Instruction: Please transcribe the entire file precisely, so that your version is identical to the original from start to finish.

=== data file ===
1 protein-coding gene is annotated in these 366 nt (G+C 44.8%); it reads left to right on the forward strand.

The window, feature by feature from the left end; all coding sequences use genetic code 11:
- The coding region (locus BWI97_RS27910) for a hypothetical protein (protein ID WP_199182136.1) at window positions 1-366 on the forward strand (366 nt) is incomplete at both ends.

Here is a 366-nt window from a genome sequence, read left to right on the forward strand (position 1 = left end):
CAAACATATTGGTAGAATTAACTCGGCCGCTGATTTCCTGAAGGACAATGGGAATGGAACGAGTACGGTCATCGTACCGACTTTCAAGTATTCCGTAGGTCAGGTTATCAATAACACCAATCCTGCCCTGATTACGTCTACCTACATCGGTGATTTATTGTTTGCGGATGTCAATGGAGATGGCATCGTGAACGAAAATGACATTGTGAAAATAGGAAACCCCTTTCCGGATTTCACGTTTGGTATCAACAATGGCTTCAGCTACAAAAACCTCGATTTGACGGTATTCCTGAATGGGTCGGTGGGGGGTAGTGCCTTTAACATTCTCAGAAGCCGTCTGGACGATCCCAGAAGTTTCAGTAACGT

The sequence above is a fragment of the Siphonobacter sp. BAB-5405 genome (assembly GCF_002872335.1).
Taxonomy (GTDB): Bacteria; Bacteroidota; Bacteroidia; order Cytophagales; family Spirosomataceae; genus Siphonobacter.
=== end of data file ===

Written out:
1 protein-coding gene is annotated in these 366 nt (G+C 44.8%); it reads left to right on the forward strand.

The window, feature by feature from the left end; all coding sequences use genetic code 11:
- The coding region (locus BWI97_RS27910) for a hypothetical protein (protein ID WP_199182136.1) at window positions 1-366 on the forward strand (366 nt) is incomplete at both ends.

Here is a 366-nt window from a genome sequence, read left to right on the forward strand (position 1 = left end):
CAAACATATTGGTAGAATTAACTCGGCCGCTGATTTCCTGAAGGACAATGGGAATGGAACGAGTACGGTCATCGTACCGACTTTCAAGTATTCCGTAGGTCAGGTTATCAATAACACCAATCCTGCCCTGATTACGTCTACCTACATCGGTGATTTATTGTTTGCGGATGTCAATGGAGATGGCATCGTGAACGAAAATGACATTGTGAAAATAGGAAACCCCTTTCCGGATTTCACGTTTGGTATCAACAATGGCTTCAGCTACAAAAACCTCGATTTGACGGTATTCCTGAATGGGTCGGTGGGGGGTAGTGCCTTTAACATTCTCAGAAGCCGTCTGGACGATCCCAGAAGTTTCAGTAACGT

The sequence above is a fragment of the Siphonobacter sp. BAB-5405 genome (assembly GCF_002872335.1).
Taxonomy (GTDB): Bacteria; Bacteroidota; Bacteroidia; order Cytophagales; family Spirosomataceae; genus Siphonobacter.